[Milton-L] Great Adaptations

Horace Jeffery Hodges jefferyhodges at yahoo.com
Mon Jan 21 19:09:00 EST 2008

I didn't have quite the negative reaction as Professor Hamlin. Taken in context, Professor Gee's remarks on Beowulf and Paradise Lost as unreadable are more understandable:
  "The unpalatable truth is that both originals are now virtually unreadable. 'Beowulf' is written in Old English, an inflected Germanic tongue that looks a lot less like our language than one would hope. As for Milton¡¯s epic, it's in 'normal' English, but its blank verse is so densely learned, so syntactically complicated and philosophically obscure, that it's almost never read outside college courses."
  I also didn't find Gee say that the original stories had been improved on, but perhaps I missed that statement.
  I did find her express admiration for the re-reading of Beowulf in the recent film version, but I also found that one point admirable. The link established between the two monster sections of the poem is intriguing, as also is the concommitant deconstructive interpretation employing a hermeneutic of suspicion to Beowulf's boasting. The Anglo-Saxon culture was a shame-and-honor one, and the suspicion that honor would trump veracity is plausible to me.
  Aside from that one point, however, I thought the Beowulf movie a failure.
  I haven't seen the film adaption of the first volume in Pullman's trilogy, so I can't comment on that, but I found the series disappointing. I read the first volume with great excitement but lost interest as I read the second and third volumes. Pullman's style is lovely, and his characters feel real, but the story failed for me, partly because it's so polemically didactic. A more subtle critique of religion would have worked better, in my opinion
  Jeffery Hodges

HANNIBAL HAMLIN <hamlin.22 at osu.edu> wrote:
    No reflection on Tim, of course, but this is an extremely irritating, and, to my mind, foolish article.  All the more disturbing in that it is written by someone who apparently teaches Milton, and perhaps also Beowulf.  I am a great fan of Philip Pullman, but his novels are hardly an "improvement" on Milton, however smart and enjoyable they are.  They are, for one thing, children's books, in an entirely different literary genre altogether, and therefore subject (to a large degree) to different standards and categories of judgment.  The movie of the first book, as Gee acknowledges, is a failure.  As for Beowulf, I have not, I confess, seen the film, but from all I have heard, including Gee's account, it sounds quite simple-minded, if also perhaps some empty-headed fun.  However, to call it an improvement on the original is, again, foolish.  It sounds as if the film has been made to sympathize with contemporary American values and expecta tions (about women, for instance,
 Freudian psychology or models of flawed anti-heroism), but it also sounds as if most of what makes the Anglo-Saxon poem powerful and moving has been excised.  Getting back to Paradise Lost, I'm sure members of this list will feel as annoyed as I do with a university English professor who calls the poem "unreadable."  Beowulf may be unreadable, if only in the sense that few now know Anglo-Saxon, but I have been impressed everytime I have taught Milton at how keenly undergraduates read him.  Even students who don't finally like Milton or the ideas he seems to express (in thier view) are excited by the experience of reading him, especially Paradise Lost.  Philip Pullman obviously found Milton exciting, otherwise he wouldn't have borrowed so largely from him as he did (along with Blake, or Milton filtered through Blake perhaps).  Furthermore, having taught courses on film and literature a number of times, I have to s ay I have found very few cases where the film version was a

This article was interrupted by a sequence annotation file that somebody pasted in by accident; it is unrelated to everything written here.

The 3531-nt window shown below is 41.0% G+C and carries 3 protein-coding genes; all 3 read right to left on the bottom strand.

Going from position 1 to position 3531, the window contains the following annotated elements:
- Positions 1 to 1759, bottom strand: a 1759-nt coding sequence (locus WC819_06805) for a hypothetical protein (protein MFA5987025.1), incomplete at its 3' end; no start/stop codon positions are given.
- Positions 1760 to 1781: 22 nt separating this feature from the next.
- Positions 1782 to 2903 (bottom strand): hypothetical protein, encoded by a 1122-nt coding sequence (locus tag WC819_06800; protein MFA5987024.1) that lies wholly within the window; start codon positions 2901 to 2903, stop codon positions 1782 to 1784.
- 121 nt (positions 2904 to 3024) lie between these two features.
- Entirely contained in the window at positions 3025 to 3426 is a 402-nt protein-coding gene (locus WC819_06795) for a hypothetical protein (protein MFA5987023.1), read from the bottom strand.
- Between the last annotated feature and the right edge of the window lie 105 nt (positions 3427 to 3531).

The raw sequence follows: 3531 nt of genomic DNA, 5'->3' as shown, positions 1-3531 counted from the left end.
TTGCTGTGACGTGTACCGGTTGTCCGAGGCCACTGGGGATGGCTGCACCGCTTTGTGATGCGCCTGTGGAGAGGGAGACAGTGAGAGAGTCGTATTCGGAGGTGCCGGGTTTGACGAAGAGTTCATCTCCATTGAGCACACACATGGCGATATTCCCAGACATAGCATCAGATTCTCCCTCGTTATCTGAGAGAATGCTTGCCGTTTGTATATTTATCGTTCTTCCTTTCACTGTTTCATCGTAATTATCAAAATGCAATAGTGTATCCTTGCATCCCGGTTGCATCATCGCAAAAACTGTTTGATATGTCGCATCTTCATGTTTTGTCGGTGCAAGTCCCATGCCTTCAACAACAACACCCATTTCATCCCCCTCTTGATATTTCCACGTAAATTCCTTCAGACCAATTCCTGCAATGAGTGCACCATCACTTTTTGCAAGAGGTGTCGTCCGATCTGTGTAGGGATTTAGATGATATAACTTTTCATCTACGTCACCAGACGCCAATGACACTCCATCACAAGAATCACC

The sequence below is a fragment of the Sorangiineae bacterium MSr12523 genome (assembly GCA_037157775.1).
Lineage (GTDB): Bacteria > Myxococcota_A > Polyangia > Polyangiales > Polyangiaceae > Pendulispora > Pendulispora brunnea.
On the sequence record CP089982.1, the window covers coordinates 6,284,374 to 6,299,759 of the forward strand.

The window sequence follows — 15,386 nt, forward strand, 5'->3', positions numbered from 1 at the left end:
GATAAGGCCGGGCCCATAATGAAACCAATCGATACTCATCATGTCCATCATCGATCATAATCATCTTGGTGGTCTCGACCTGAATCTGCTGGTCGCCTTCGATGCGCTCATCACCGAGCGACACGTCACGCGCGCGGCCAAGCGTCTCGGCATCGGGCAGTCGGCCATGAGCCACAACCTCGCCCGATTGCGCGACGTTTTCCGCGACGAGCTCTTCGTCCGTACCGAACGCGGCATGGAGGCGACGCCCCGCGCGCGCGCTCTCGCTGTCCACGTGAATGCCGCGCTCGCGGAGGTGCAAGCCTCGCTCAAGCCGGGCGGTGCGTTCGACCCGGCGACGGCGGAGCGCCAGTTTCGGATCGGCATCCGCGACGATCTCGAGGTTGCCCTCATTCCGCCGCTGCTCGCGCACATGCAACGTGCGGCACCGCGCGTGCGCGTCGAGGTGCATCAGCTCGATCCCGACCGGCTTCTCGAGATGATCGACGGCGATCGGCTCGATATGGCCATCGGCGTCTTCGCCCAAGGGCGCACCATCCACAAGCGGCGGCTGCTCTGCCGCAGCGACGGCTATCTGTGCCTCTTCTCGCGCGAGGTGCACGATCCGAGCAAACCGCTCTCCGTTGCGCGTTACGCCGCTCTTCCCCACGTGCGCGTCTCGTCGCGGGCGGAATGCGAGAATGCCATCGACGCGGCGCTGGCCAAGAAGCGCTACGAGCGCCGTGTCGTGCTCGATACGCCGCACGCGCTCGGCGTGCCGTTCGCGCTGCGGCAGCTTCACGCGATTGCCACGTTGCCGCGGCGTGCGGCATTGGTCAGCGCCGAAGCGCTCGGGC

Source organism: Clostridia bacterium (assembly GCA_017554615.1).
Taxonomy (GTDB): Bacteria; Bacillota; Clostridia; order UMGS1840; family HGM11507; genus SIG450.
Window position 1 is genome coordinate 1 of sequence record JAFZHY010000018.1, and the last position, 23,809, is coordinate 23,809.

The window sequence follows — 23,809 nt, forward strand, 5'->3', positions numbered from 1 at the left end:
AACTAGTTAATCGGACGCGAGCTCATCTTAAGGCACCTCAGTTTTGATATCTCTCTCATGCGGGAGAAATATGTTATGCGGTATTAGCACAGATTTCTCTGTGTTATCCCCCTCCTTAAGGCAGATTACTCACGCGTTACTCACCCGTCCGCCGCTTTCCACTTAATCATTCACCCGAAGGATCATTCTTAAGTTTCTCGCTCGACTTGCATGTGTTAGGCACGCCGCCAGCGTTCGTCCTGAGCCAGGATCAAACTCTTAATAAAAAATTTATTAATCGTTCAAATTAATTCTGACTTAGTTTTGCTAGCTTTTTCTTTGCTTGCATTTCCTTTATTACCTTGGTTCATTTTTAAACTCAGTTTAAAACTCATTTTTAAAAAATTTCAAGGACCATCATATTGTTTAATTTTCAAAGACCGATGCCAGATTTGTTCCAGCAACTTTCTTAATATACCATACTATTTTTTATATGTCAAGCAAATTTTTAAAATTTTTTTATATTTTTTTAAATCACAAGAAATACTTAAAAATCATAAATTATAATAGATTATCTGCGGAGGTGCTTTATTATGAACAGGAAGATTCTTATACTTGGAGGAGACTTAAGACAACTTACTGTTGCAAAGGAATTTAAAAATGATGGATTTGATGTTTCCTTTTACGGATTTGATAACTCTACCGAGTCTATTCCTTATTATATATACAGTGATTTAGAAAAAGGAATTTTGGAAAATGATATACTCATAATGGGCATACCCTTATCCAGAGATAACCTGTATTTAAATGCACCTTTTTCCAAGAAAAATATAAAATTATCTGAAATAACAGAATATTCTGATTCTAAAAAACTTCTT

significant improvement on its literary original.  I make no sweeping theoretical generalizations based on this, but it is nonetheless (I think) true.  (One of the few exceptions is The Wizard of Oz, and there are some cases where film and book are both good, as in Altman's Short Cuts.)  On the matter of popular culture more broadly, the problem with popular adaptations of classics is that they tend to involve a dumbing down or flattening out.  This is inevitable if a work is designed to appeal to mass audiences, for one thing since mass audiences tend not to want to think too hard about what they are watching or reading.  
  Apologies for venting, but I had some steam built up after reading this article the first time.  Perhaps others will feel encouraged to vent, or cross-vent, in turn!

Hannibal Hamlin 
Associate Professor of English 
The Ohio State University 
Book Review Editor and Associate Editor, Reformation 

Mailing Address (2007-2009): 

The Folger Shakespeare Library 
201 East Capitol Street SE 
Washington, DC 20003 

Permanent Address: 

Department of English 
The Ohio State University 
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Columbus, OH 43210-1340

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  BOOKS / SUNDAY BOOK REVIEW   = | January 13= ,=20 2008 
Essay:  Great Adaptations=20 

Instead of dumbing dow= n the=20 classics, mass-market popularizations sometimes make them even better.=20 [...]

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University Degrees:

Ph.D., History, U.C. Berkeley
(Doctoral Thesis: "Food as Synecdoche in John's Gospel and Gnostic Texts")
M.A., History of Science, U.C. Berkeley
B.A., English Language and Literature, Baylor University

Email Address:

jefferyhodges at yahoo.com



Office Address:

Assistant Professor Horace Jeffery Hodges
School of English, Kyung Hee University
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Seoul, 130-701
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Home Address:

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